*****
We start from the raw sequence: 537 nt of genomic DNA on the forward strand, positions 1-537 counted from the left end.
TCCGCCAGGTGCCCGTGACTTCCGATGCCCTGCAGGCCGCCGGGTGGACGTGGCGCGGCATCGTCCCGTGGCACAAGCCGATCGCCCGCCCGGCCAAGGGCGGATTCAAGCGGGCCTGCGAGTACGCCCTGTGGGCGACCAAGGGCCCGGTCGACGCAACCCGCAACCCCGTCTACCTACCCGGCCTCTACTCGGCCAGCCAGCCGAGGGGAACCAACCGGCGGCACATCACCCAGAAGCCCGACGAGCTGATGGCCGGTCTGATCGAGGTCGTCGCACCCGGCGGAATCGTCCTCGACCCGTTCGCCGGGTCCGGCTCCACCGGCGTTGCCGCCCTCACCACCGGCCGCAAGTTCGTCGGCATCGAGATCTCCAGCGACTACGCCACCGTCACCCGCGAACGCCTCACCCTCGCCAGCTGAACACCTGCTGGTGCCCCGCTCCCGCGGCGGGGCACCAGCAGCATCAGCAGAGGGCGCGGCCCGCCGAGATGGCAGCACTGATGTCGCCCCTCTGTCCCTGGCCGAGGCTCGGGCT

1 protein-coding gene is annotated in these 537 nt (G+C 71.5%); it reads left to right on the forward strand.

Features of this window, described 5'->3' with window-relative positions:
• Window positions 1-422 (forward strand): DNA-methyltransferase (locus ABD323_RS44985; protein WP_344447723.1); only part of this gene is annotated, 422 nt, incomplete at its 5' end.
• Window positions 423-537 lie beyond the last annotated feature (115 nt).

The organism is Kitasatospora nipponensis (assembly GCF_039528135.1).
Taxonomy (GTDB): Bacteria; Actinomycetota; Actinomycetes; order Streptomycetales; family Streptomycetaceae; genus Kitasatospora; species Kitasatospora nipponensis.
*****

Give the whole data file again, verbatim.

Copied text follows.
We start from the raw sequence: 537 nt of genomic DNA on the forward strand, positions 1-537 counted from the left end.
TCCGCCAGGTGCCCGTGACTTCCGATGCCCTGCAGGCCGCCGGGTGGACGTGGCGCGGCATCGTCCCGTGGCACAAGCCGATCGCCCGCCCGGCCAAGGGCGGATTCAAGCGGGCCTGCGAGTACGCCCTGTGGGCGACCAAGGGCCCGGTCGACGCAACCCGCAACCCCGTCTACCTACCCGGCCTCTACTCGGCCAGCCAGCCGAGGGGAACCAACCGGCGGCACATCACCCAGAAGCCCGACGAGCTGATGGCCGGTCTGATCGAGGTCGTCGCACCCGGCGGAATCGTCCTCGACCCGTTCGCCGGGTCCGGCTCCACCGGCGTTGCCGCCCTCACCACCGGCCGCAAGTTCGTCGGCATCGAGATCTCCAGCGACTACGCCACCGTCACCCGCGAACGCCTCACCCTCGCCAGCTGAACACCTGCTGGTGCCCCGCTCCCGCGGCGGGGCACCAGCAGCATCAGCAGAGGGCGCGGCCCGCCGAGATGGCAGCACTGATGTCGCCCCTCTGTCCCTGGCCGAGGCTCGGGCT

1 protein-coding gene is annotated in these 537 nt (G+C 71.5%); it reads left to right on the forward strand.

Features of this window, described 5'->3' with window-relative positions:
• Window positions 1-422 (forward strand): DNA-methyltransferase (locus ABD323_RS44985; protein WP_344447723.1); only part of this gene is annotated, 422 nt, incomplete at its 5' end.
• Window positions 423-537 lie beyond the last annotated feature (115 nt).

The organism is Kitasatospora nipponensis (assembly GCF_039528135.1).
Taxonomy (GTDB): Bacteria; Actinomycetota; Actinomycetes; order Streptomycetales; family Streptomycetaceae; genus Kitasatospora; species Kitasatospora nipponensis.